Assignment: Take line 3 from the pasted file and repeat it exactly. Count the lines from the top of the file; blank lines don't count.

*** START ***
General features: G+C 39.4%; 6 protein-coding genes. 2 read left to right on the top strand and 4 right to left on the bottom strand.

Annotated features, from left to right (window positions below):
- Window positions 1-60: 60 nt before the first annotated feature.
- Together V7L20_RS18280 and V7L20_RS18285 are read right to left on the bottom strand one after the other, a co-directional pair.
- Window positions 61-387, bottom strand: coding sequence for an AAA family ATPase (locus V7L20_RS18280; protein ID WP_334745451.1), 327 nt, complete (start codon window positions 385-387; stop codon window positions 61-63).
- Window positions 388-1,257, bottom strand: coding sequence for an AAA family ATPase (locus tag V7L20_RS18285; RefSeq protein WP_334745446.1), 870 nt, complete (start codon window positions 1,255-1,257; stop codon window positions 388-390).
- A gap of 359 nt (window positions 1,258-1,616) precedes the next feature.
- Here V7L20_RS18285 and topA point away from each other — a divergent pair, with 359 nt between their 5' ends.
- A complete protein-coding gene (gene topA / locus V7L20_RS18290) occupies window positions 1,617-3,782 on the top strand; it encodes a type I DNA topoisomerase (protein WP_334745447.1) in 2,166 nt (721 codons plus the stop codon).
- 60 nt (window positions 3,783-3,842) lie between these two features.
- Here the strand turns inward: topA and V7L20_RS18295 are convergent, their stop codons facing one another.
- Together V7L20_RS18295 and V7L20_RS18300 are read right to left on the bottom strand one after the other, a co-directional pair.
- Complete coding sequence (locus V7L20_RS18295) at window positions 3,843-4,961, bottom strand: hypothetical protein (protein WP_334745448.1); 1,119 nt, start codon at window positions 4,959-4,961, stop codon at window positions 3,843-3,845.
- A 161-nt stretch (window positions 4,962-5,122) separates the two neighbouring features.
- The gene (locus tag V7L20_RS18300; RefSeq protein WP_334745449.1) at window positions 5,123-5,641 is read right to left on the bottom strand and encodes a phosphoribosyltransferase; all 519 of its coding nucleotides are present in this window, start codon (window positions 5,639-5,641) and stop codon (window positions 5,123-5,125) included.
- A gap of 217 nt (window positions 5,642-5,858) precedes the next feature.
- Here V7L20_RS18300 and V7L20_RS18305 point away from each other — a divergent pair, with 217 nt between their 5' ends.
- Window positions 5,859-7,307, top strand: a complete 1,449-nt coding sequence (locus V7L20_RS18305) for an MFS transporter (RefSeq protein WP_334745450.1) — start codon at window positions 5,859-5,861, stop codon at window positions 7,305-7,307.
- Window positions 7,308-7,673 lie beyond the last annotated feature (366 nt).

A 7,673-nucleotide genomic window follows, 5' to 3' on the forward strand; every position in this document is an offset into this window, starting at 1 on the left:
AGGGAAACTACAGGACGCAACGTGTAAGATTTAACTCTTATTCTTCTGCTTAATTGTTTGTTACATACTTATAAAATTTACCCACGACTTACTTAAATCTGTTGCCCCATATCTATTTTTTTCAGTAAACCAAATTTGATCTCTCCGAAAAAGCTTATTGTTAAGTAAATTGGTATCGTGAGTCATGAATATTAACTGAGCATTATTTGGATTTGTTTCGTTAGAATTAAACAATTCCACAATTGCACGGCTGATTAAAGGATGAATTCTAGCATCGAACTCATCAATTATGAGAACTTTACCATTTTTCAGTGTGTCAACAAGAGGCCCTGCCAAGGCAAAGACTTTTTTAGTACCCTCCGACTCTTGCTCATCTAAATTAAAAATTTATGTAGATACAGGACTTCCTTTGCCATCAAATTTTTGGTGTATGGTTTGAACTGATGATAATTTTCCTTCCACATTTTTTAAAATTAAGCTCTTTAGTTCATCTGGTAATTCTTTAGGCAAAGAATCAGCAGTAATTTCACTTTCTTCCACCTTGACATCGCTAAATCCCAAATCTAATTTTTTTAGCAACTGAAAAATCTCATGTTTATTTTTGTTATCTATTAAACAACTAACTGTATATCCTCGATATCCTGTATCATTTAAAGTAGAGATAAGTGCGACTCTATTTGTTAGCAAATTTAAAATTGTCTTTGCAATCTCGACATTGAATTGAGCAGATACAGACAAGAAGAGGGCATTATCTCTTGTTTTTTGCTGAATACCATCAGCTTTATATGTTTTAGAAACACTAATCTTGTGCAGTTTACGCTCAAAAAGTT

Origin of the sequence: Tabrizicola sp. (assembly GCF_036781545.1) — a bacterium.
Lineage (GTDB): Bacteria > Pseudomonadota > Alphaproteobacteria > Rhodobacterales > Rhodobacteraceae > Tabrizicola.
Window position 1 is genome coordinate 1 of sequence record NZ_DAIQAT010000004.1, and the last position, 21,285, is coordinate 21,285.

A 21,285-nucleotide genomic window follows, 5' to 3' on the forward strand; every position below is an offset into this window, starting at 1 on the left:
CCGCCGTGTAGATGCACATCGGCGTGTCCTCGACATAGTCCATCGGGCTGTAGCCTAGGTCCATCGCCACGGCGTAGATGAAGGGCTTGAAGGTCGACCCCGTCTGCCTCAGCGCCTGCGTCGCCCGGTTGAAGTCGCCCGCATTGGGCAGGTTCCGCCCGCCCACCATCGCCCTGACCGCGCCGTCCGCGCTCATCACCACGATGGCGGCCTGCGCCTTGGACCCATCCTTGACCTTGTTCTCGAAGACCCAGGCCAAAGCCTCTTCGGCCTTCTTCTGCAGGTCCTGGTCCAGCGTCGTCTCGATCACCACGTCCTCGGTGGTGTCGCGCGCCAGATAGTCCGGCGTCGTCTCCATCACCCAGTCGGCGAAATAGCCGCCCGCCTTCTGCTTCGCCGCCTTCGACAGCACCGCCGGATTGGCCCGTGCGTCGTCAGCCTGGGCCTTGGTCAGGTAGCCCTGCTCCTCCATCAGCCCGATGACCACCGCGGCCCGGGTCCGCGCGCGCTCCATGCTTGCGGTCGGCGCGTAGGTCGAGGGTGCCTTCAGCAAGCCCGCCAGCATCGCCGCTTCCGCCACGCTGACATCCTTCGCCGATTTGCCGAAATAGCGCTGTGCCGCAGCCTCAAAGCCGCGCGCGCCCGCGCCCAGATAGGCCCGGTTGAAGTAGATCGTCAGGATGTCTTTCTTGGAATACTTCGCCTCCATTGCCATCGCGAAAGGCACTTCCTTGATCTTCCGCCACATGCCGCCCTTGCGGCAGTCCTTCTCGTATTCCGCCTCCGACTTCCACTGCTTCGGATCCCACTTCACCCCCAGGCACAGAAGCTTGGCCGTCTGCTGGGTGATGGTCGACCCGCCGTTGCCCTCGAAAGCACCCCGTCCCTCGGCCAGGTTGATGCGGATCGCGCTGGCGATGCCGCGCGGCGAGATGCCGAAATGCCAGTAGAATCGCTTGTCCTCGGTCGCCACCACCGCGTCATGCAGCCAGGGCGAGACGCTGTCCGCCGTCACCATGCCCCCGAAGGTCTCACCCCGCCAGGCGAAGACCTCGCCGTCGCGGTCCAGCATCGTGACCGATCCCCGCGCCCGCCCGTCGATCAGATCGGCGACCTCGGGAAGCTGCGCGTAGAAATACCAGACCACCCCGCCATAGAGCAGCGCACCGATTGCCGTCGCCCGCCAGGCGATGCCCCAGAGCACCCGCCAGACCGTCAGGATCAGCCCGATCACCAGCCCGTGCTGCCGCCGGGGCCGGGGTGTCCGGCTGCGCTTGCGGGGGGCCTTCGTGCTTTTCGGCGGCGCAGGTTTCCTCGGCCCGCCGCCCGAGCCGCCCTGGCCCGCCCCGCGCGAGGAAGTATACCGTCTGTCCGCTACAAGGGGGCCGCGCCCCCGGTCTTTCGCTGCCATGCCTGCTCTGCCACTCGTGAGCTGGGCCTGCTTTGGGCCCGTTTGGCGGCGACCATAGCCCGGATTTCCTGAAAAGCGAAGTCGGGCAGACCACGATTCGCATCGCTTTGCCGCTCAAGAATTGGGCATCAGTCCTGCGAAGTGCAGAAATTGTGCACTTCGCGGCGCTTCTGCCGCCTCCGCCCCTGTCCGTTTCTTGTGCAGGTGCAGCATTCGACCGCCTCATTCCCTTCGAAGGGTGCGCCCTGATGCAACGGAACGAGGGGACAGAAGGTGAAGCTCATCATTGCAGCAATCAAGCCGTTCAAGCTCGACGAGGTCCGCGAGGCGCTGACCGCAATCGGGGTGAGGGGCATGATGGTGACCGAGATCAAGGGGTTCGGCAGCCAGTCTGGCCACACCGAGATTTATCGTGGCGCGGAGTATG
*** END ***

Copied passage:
- Window positions 1-60: 60 nt before the first annotated feature.